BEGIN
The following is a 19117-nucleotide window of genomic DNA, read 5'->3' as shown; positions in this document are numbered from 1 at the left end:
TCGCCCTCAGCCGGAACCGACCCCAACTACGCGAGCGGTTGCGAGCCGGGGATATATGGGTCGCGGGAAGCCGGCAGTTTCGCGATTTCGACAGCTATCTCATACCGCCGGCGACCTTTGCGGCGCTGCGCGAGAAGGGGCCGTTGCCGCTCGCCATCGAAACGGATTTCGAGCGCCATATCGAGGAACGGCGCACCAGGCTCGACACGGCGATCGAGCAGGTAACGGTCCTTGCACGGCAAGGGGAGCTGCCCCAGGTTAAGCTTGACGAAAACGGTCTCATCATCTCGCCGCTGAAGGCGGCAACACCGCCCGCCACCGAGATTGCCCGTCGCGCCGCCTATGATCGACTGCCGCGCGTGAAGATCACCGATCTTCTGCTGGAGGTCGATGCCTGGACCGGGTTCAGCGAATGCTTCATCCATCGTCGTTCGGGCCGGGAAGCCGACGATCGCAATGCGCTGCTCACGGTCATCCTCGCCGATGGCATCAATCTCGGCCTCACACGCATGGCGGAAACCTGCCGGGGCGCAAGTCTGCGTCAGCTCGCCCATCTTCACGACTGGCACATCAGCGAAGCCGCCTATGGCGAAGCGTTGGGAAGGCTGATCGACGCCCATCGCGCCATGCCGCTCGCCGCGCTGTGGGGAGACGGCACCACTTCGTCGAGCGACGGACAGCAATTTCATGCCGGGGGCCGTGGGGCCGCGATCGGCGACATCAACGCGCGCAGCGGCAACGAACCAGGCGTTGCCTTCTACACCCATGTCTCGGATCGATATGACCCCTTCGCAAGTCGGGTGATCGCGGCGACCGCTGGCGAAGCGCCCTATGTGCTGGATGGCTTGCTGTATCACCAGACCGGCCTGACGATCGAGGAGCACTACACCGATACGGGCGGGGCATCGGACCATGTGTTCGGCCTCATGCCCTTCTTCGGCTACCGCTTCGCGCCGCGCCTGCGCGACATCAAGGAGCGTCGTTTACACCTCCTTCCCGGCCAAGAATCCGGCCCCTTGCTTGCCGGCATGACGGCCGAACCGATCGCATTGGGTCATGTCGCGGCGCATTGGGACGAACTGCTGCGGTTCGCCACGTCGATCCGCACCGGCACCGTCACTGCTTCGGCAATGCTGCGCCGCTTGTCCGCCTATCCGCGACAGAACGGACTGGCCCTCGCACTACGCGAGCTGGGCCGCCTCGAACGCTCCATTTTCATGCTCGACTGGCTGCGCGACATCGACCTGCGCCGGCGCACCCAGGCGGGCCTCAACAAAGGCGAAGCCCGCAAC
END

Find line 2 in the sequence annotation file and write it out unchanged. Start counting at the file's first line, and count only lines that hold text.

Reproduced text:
TCGCCCTCAGCCGGAACCGACCCCAACTACGCGAGCGGTTGCGAGCCGGGGATATATGGGTCGCGGGAAGCCGGCAGTTTCGCGATTTCGACAGCTATCTCATACCGCCGGCGACCTTTGCGGCGCTGCGCGAGAAGGGGCCGTTGCCGCTCGCCATCGAAACGGATTTCGAGCGCCATATCGAGGAACGGCGCACCAGGCTCGACACGGCGATCGAGCAGGTAACGGTCCTTGCACGGCAAGGGGAGCTGCCCCAGGTTAAGCTTGACGAAAACGGTCTCATCATCTCGCCGCTGAAGGCGGCAACACCGCCCGCCACCGAGATTGCCCGTCGCGCCGCCTATGATCGACTGCCGCGCGTGAAGATCACCGATCTTCTGCTGGAGGTCGATGCCTGGACCGGGTTCAGCGAATGCTTCATCCATCGTCGTTCGGGCCGGGAAGCCGACGATCGCAATGCGCTGCTCACGGTCATCCTCGCCGATGGCATCAATCTCGGCCTCACACGCATGGCGGAAACCTGCCGGGGCGCAAGTCTGCGTCAGCTCGCCCATCTTCACGACTGGCACATCAGCGAAGCCGCCTATGGCGAAGCGTTGGGAAGGCTGATCGACGCCCATCGCGCCATGCCGCTCGCCGCGCTGTGGGGAGACGGCACCACTTCGTCGAGCGACGGACAGCAATTTCATGCCGGGGGCCGTGGGGCCGCGATCGGCGACATCAACGCGCGCAGCGGCAACGAACCAGGCGTTGCCTTCTACACCCATGTCTCGGATCGATATGACCCCTTCGCAAGTCGGGTGATCGCGGCGACCGCTGGCGAAGCGCCCTATGTGCTGGATGGCTTGCTGTATCACCAGACCGGCCTGACGATCGAGGAGCACTACACCGATACGGGCGGGGCATCGGACCATGTGTTCGGCCTCATGCCCTTCTTCGGCTACCGCTTCGCGCCGCGCCTGCGCGACATCAAGGAGCGTCGTTTACACCTCCTTCCCGGCCAAGAATCCGGCCCCTTGCTTGCCGGCATGACGGCCGAACCGATCGCATTGGGTCATGTCGCGGCGCATTGGGACGAACTGCTGCGGTTCGCCACGTCGATCCGCACCGGCACCGTCACTGCTTCGGCAATGCTGCGCCGCTTGTCCGCCTATCCGCGACAGAACGGACTGGCCCTCGCACTACGCGAGCTGGGCCGCCTCGAACGCTCCATTTTCATGCTCGACTGGCTGCGCGACATCGACCTGCGCCGGCGCACCCAGGCGGGCCTCAACAAAGGCGAAGCCCGCAAC